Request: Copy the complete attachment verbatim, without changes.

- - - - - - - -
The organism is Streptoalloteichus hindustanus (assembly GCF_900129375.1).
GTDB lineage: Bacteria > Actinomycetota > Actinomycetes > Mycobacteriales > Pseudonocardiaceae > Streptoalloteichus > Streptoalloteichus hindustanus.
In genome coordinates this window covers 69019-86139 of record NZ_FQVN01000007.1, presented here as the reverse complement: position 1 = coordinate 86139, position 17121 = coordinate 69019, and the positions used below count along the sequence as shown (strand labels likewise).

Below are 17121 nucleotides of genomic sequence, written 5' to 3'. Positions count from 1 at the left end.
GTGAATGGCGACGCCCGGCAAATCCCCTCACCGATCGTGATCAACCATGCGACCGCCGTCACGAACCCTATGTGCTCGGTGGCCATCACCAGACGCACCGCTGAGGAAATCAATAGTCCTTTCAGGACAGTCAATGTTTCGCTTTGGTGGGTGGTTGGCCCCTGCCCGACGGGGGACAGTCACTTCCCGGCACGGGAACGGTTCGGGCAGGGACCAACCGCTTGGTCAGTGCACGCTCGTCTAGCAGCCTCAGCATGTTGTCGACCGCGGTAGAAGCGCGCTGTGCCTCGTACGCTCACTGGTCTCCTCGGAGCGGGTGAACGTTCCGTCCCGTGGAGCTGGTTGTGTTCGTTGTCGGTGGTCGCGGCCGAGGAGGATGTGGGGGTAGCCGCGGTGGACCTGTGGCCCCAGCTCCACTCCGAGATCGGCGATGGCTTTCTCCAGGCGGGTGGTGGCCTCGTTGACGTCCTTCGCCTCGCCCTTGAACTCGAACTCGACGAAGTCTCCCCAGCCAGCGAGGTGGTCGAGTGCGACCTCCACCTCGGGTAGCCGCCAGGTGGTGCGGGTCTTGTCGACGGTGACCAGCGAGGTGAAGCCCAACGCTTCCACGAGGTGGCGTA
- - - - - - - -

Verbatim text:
The organism is Streptoalloteichus hindustanus (assembly GCF_900129375.1).
GTDB lineage: Bacteria > Actinomycetota > Actinomycetes > Mycobacteriales > Pseudonocardiaceae > Streptoalloteichus > Streptoalloteichus hindustanus.
In genome coordinates this window covers 69019-86139 of record NZ_FQVN01000007.1, presented here as the reverse complement: position 1 = coordinate 86139, position 17121 = coordinate 69019, and the positions used below count along the sequence as shown (strand labels likewise).

Below are 17121 nucleotides of genomic sequence, written 5' to 3'. Positions count from 1 at the left end.
GTGAATGGCGACGCCCGGCAAATCCCCTCACCGATCGTGATCAACCATGCGACCGCCGTCACGAACCCTATGTGCTCGGTGGCCATCACCAGACGCACCGCTGAGGAAATCAATAGTCCTTTCAGGACAGTCAATGTTTCGCTTTGGTGGGTGGTTGGCCCCTGCCCGACGGGGGACAGTCACTTCCCGGCACGGGAACGGTTCGGGCAGGGACCAACCGCTTGGTCAGTGCACGCTCGTCTAGCAGCCTCAGCATGTTGTCGACCGCGGTAGAAGCGCGCTGTGCCTCGTACGCTCACTGGTCTCCTCGGAGCGGGTGAACGTTCCGTCCCGTGGAGCTGGTTGTGTTCGTTGTCGGTGGTCGCGGCCGAGGAGGATGTGGGGGTAGCCGCGGTGGACCTGTGGCCCCAGCTCCACTCCGAGATCGGCGATGGCTTTCTCCAGGCGGGTGGTGGCCTCGTTGACGTCCTTCGCCTCGCCCTTGAACTCGAACTCGACGAAGTCTCCCCAGCCAGCGAGGTGGTCGAGTGCGACCTCCACCTCGGGTAGCCGCCAGGTGGTGCGGGTCTTGTCGACGGTGACCAGCGAGGTGAAGCCCAACGCTTCCACGAGGTGGCGTA